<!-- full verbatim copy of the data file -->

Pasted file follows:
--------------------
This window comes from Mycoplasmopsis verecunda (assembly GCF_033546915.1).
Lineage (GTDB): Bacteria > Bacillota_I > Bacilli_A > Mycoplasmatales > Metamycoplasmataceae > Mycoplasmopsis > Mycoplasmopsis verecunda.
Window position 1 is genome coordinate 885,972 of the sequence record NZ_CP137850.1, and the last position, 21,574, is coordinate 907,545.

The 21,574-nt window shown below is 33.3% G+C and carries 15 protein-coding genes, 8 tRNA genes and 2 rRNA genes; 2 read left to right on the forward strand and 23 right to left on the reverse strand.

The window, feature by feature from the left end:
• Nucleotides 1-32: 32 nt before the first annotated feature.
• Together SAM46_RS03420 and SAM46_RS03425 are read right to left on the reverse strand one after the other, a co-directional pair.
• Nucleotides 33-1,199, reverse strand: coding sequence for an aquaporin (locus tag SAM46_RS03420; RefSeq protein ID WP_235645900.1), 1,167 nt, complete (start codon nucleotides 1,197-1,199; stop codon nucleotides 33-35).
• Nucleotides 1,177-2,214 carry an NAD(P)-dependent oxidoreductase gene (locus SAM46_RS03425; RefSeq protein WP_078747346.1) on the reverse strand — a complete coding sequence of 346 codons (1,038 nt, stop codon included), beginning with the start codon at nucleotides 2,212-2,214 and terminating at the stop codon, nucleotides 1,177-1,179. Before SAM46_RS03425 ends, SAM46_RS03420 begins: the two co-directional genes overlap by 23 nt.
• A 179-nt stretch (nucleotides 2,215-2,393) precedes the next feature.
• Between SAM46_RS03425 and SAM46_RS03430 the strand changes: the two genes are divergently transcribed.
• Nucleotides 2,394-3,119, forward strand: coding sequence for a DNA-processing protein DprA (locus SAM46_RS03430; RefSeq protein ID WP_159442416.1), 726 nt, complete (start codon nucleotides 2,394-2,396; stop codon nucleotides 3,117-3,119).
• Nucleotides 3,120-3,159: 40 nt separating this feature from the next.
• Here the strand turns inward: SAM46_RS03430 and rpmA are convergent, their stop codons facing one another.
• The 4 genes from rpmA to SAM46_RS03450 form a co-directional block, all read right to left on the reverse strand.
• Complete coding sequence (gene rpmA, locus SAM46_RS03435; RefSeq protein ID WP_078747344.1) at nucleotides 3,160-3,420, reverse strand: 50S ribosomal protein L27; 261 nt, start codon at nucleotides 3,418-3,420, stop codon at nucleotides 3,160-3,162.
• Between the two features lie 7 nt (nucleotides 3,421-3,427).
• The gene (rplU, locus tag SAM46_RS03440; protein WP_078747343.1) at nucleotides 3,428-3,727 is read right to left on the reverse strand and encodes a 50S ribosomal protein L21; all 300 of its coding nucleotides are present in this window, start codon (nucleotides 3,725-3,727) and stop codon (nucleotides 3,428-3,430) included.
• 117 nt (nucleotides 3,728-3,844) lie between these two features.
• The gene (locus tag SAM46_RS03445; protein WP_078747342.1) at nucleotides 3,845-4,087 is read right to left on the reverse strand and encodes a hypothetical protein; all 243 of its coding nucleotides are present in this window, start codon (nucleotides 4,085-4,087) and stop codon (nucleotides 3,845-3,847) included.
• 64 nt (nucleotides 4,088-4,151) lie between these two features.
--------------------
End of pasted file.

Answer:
This window comes from Mycoplasmopsis verecunda (assembly GCF_033546915.1).
Lineage (GTDB): Bacteria > Bacillota_I > Bacilli_A > Mycoplasmatales > Metamycoplasmataceae > Mycoplasmopsis > Mycoplasmopsis verecunda.
Window position 1 is genome coordinate 885,972 of the sequence record NZ_CP137850.1, and the last position, 21,574, is coordinate 907,545.

The 21,574-nt window shown below is 33.3% G+C and carries 15 protein-coding genes, 8 tRNA genes and 2 rRNA genes; 2 read left to right on the forward strand and 23 right to left on the reverse strand.

The window, feature by feature from the left end:
• Nucleotides 1-32: 32 nt before the first annotated feature.
• Together SAM46_RS03420 and SAM46_RS03425 are read right to left on the reverse strand one after the other, a co-directional pair.
• Nucleotides 33-1,199, reverse strand: coding sequence for an aquaporin (locus tag SAM46_RS03420; RefSeq protein ID WP_235645900.1), 1,167 nt, complete (start codon nucleotides 1,197-1,199; stop codon nucleotides 33-35).
• Nucleotides 1,177-2,214 carry an NAD(P)-dependent oxidoreductase gene (locus SAM46_RS03425; RefSeq protein WP_078747346.1) on the reverse strand — a complete coding sequence of 346 codons (1,038 nt, stop codon included), beginning with the start codon at nucleotides 2,212-2,214 and terminating at the stop codon, nucleotides 1,177-1,179. Before SAM46_RS03425 ends, SAM46_RS03420 begins: the two co-directional genes overlap by 23 nt.
• A 179-nt stretch (nucleotides 2,215-2,393) precedes the next feature.
• Between SAM46_RS03425 and SAM46_RS03430 the strand changes: the two genes are divergently transcribed.
• Nucleotides 2,394-3,119, forward strand: coding sequence for a DNA-processing protein DprA (locus SAM46_RS03430; RefSeq protein ID WP_159442416.1), 726 nt, complete (start codon nucleotides 2,394-2,396; stop codon nucleotides 3,117-3,119).
• Nucleotides 3,120-3,159: 40 nt separating this feature from the next.
• Here the strand turns inward: SAM46_RS03430 and rpmA are convergent, their stop codons facing one another.
• The 4 genes from rpmA to SAM46_RS03450 form a co-directional block, all read right to left on the reverse strand.
• Complete coding sequence (gene rpmA, locus SAM46_RS03435; RefSeq protein ID WP_078747344.1) at nucleotides 3,160-3,420, reverse strand: 50S ribosomal protein L27; 261 nt, start codon at nucleotides 3,418-3,420, stop codon at nucleotides 3,160-3,162.
• Between the two features lie 7 nt (nucleotides 3,421-3,427).
• The gene (rplU, locus tag SAM46_RS03440; protein WP_078747343.1) at nucleotides 3,428-3,727 is read right to left on the reverse strand and encodes a 50S ribosomal protein L21; all 300 of its coding nucleotides are present in this window, start codon (nucleotides 3,725-3,727) and stop codon (nucleotides 3,428-3,430) included.
• 117 nt (nucleotides 3,728-3,844) lie between these two features.
• The gene (locus tag SAM46_RS03445; protein WP_078747342.1) at nucleotides 3,845-4,087 is read right to left on the reverse strand and encodes a hypothetical protein; all 243 of its coding nucleotides are present in this window, start codon (nucleotides 4,085-4,087) and stop codon (nucleotides 3,845-3,847) included.
• 64 nt (nucleotides 4,088-4,151) lie between these two features.